Capsule Reviews

"The Centaur's Smile: The Human Animal in Early Greek Art" Centaurs, satyrs, sphinxes, the Minotaur, gorgons and the like are part of the ancient Greek panoply of half-human, half-animal creatures depicted in this exhibition at the Museum of Fine Arts. The artifacts provide a stroll back through the stories of Greek mythology, and there are elaborate mytho-genealogical explanations for many of the figures. Suffice to say, the Greeks were pretty freaky -- figures like the centaurs and the Minotaur are the product of human-animal couplings. The exhibition includes a variety of objects, the majority of them vases upon which Greek painters depicted human-animal creations and their stories. One of the standout sculptural objects in the show is a chunky little cast-bronze statuette of a satyr (530-520 BC) squatting down on his cloven hooves. It's a wonderfully comic piece that, appropriately, probably decorated a wine vessel (satyrs were known for being lushes). One type of wine vessel on display was used at all-male drinking parties and features two sculptural heads, a satyr on one side and an African on the other. Women were also depicted on these vessels -- but not Greek men, who were, by and large, slave-owning misogynists. Flawed but fascinating, the creative and bizarrely fanciful ancient Greeks continue to have a hold on contemporary Western culture. Viewing the show is akin to rooting through their psychological and cultural dresser drawer -- you may find some weird shit, but it'll all be interesting. Through May 16. 1001 Bissonnet, 713-639-7300.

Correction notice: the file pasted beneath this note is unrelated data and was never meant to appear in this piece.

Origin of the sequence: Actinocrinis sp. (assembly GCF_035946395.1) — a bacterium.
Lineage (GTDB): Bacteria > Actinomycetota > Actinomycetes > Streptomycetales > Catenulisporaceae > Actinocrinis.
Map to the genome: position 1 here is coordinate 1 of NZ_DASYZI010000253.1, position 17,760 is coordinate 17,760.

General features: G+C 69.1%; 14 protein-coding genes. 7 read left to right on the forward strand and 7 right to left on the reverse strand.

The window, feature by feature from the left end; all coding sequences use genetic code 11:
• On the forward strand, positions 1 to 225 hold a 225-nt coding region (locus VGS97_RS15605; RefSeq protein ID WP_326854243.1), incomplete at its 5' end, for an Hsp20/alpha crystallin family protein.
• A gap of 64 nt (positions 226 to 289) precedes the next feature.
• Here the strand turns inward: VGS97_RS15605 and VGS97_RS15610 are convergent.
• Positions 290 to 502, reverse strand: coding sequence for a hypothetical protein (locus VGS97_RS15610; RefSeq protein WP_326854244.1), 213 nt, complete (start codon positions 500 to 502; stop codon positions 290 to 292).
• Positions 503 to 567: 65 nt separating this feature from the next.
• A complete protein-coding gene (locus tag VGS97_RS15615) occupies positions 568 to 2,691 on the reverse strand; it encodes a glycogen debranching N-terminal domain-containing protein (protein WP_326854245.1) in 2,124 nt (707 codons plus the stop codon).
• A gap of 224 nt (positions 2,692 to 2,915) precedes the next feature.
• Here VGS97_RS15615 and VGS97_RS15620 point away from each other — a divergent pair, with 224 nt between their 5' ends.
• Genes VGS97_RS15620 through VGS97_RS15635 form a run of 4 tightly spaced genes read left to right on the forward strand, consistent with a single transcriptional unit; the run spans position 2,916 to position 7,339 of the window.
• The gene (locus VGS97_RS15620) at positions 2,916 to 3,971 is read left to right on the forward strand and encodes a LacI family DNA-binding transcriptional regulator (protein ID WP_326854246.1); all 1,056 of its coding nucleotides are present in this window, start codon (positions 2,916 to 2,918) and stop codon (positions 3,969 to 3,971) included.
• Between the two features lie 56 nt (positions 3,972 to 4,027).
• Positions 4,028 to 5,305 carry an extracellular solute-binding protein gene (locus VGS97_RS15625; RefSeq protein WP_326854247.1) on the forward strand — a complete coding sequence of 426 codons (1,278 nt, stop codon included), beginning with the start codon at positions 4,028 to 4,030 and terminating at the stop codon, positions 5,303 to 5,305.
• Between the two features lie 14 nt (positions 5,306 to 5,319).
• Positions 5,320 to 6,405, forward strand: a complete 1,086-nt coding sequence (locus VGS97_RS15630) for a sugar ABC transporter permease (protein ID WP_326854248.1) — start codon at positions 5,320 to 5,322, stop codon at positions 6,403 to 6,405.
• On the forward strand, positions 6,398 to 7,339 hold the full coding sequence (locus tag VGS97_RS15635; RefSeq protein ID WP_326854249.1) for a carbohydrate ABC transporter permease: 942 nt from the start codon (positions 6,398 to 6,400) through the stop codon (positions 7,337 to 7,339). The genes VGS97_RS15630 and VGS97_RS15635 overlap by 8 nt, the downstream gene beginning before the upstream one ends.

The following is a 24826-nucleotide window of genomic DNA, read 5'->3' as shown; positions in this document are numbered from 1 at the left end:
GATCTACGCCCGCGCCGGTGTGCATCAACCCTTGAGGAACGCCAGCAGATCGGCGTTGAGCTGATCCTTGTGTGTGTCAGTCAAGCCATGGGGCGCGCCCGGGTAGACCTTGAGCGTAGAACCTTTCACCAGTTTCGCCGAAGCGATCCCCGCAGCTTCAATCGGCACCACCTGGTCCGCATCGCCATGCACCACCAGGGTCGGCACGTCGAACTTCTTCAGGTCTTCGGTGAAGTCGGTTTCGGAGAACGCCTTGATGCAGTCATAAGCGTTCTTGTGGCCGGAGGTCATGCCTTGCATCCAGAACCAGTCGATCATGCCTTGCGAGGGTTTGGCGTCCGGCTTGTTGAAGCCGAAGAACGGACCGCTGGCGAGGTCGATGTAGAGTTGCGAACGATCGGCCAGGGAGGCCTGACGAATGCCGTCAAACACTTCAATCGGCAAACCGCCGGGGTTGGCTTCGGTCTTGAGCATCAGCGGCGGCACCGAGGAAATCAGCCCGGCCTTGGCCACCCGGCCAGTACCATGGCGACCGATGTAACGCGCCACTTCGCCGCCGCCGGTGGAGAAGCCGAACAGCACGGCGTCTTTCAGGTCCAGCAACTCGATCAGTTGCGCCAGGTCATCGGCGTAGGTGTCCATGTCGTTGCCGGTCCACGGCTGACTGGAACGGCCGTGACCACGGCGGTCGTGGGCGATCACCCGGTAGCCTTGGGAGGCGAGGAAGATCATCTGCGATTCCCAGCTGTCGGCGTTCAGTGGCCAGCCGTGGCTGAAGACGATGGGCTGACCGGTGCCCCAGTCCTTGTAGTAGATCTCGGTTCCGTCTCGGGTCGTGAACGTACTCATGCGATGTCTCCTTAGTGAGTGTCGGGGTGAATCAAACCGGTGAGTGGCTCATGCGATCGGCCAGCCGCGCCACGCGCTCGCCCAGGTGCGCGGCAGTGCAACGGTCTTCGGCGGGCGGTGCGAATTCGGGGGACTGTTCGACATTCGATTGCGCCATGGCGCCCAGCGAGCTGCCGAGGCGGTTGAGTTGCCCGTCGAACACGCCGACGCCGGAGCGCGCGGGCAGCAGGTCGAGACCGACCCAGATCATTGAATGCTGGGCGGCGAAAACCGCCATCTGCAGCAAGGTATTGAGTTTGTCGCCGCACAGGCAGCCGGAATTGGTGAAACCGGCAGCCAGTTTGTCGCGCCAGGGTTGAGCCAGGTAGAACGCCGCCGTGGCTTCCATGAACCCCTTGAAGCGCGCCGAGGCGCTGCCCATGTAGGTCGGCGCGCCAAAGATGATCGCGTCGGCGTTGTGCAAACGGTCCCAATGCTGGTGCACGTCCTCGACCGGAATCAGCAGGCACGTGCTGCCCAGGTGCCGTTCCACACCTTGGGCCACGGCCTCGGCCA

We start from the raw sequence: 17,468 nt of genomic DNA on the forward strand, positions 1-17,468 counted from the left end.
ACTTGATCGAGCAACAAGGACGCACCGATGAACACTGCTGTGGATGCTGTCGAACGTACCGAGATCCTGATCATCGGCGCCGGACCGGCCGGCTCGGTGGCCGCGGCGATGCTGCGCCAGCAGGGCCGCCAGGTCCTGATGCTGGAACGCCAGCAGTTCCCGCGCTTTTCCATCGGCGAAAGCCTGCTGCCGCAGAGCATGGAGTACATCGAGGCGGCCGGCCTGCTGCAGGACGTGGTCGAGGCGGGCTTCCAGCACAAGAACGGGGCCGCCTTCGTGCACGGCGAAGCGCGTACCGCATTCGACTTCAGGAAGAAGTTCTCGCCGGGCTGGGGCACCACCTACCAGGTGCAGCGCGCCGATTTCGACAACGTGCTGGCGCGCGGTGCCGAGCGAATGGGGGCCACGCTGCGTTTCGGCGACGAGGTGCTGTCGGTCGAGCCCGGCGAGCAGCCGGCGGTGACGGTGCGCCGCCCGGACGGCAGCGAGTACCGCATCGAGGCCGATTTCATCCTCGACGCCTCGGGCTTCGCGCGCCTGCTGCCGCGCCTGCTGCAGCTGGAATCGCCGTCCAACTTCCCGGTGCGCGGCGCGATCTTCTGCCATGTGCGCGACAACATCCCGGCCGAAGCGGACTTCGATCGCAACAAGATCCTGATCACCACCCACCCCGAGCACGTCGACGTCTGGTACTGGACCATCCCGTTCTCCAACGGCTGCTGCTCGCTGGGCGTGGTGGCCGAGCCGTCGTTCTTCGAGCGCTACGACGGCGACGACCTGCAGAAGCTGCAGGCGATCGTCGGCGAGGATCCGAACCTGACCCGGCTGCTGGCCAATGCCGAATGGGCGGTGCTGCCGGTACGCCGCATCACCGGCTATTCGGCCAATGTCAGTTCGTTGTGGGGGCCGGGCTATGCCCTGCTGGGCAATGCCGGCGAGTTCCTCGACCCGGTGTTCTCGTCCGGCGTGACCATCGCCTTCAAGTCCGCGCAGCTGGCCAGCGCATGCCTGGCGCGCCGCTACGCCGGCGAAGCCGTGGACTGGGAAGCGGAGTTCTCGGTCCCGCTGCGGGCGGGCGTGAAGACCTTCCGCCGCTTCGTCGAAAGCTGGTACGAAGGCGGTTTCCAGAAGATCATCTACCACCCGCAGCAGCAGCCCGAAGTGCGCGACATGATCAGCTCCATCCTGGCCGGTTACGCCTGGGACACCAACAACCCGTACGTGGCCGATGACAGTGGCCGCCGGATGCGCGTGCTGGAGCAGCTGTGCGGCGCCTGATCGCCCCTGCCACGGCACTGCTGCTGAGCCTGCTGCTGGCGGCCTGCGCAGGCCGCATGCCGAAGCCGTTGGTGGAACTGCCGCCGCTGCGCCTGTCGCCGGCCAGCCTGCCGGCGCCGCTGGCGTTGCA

"Manual: Two Worlds -- The Collaboration of Ed Hill and Suzanne Bloom" Artists Ed Hill and Suzanne Bloom coined the collaborative pseudonym Manual in the spring of 1974 and have been working as a team ever since. Manual's body of work includes film, video and digital media as well as objects and installations. This watershed show at the Museum of Fine Arts, Houston, which hasn't exactly shown a lot of new media art, is presenting a retrospective of their work. It's an important show for Manual, whose role in the evolution of digital art is not widely known. These artworks succeed or fail independent of the technology used to create them. The earlier pieces and pop culture-themed works from the mid-'80s are the most immediately engaging. A quiet sense of loss and lament pervades many of the nature-focused works, but the later "Arcadia" series -- for which they used a computer to insert virtual 3-D constructions into nature scenes -- becomes more of a hermetic intellectual exercise. As Manual explores the natural world and its relationship to man, the pair's desire to avoid stridency and obvious advocacy sometimes results in images that are too measured or ambiguous to engage the viewer. This could be a side effect of the collaboration that has served the duo so well in other aspects. The rough edges of personal idiosyncrasy have been increasingly rounded off in Manual's works. Still, throughout their collaboration, Manual has worked on the cutting edge of new media, and that's not because they're technophiles. Their work isn't about technological showmanship; they simply use technology as a tool. Through May 23. 1001 Bissonnet, 713-639-7300.